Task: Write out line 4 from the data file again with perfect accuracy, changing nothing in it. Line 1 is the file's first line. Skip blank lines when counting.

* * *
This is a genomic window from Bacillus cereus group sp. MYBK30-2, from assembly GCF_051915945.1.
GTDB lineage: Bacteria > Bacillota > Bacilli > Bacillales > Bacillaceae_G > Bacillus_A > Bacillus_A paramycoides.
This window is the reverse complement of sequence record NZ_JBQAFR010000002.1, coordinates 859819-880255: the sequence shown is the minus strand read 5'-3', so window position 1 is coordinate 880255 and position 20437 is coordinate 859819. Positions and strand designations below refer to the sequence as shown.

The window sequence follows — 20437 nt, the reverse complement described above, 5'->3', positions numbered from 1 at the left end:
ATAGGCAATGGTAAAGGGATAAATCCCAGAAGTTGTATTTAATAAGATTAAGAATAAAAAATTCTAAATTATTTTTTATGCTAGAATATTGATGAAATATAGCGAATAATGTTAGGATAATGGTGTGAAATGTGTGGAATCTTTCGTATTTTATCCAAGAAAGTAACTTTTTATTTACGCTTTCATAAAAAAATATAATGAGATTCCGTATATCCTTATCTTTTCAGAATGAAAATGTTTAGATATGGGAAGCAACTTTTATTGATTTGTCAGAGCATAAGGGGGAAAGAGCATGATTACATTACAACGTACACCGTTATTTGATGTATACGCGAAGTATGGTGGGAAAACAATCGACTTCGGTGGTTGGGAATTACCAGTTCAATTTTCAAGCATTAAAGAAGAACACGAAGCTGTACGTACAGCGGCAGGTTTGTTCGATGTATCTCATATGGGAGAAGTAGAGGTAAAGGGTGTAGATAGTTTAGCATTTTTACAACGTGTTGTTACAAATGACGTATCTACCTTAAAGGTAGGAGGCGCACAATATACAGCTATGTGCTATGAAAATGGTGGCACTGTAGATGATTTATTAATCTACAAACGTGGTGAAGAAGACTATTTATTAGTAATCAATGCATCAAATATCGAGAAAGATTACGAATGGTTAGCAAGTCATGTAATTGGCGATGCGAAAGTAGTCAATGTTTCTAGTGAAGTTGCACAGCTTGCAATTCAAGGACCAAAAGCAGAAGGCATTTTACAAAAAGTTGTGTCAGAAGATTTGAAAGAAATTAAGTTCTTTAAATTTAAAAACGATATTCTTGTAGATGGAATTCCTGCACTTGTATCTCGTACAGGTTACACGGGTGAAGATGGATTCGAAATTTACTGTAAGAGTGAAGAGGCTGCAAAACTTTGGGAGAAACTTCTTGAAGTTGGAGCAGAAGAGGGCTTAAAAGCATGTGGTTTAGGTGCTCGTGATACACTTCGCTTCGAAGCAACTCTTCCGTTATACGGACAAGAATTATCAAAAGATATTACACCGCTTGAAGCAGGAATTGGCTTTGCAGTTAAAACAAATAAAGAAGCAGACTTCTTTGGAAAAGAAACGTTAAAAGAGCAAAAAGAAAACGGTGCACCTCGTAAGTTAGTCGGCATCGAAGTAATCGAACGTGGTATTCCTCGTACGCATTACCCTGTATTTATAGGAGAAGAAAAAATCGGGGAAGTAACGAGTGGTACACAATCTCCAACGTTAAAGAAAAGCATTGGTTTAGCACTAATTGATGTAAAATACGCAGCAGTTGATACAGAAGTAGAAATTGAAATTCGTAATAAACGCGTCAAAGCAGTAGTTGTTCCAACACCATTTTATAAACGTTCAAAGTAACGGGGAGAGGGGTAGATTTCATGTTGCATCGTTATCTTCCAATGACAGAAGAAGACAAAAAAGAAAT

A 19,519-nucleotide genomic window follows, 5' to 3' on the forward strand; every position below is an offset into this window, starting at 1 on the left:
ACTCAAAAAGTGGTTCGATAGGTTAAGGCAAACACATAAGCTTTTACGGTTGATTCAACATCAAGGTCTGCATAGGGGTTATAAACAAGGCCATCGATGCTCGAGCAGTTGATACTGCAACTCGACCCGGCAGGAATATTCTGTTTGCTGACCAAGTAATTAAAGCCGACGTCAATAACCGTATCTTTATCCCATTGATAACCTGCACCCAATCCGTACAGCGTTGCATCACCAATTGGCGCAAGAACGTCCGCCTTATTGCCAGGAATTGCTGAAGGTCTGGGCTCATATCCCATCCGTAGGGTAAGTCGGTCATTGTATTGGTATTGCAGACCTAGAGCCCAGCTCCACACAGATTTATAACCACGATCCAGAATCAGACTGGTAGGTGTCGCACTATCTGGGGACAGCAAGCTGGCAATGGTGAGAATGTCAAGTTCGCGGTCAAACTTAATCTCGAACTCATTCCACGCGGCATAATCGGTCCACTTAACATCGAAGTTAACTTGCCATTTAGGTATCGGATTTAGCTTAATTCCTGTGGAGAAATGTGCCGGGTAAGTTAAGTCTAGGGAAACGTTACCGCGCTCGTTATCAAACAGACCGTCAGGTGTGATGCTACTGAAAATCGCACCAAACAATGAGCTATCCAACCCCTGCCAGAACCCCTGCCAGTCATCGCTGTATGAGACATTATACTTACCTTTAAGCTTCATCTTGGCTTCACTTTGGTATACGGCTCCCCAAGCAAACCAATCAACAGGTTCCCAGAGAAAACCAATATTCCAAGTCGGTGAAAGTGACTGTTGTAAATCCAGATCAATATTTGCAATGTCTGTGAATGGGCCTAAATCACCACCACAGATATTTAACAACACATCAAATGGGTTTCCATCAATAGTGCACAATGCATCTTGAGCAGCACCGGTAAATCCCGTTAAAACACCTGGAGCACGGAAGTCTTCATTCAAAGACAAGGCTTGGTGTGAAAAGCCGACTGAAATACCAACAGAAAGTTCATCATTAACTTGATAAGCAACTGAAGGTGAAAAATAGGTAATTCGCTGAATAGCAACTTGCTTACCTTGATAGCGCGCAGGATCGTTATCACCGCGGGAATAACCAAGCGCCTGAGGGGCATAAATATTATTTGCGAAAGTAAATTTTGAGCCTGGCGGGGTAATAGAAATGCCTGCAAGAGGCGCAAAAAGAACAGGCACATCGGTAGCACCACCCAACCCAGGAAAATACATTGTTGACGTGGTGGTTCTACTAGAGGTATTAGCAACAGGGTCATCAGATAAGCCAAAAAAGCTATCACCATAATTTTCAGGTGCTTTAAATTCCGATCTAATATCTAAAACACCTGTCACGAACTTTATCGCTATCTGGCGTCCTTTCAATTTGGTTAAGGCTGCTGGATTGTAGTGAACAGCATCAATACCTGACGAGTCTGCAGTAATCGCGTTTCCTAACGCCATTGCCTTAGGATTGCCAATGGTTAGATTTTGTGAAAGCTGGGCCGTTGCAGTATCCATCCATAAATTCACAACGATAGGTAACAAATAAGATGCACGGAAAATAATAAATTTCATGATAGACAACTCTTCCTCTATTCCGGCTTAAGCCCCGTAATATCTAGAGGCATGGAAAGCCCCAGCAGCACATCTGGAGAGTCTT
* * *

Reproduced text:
The window sequence follows — 20437 nt, the reverse complement described above, 5'->3', positions numbered from 1 at the left end: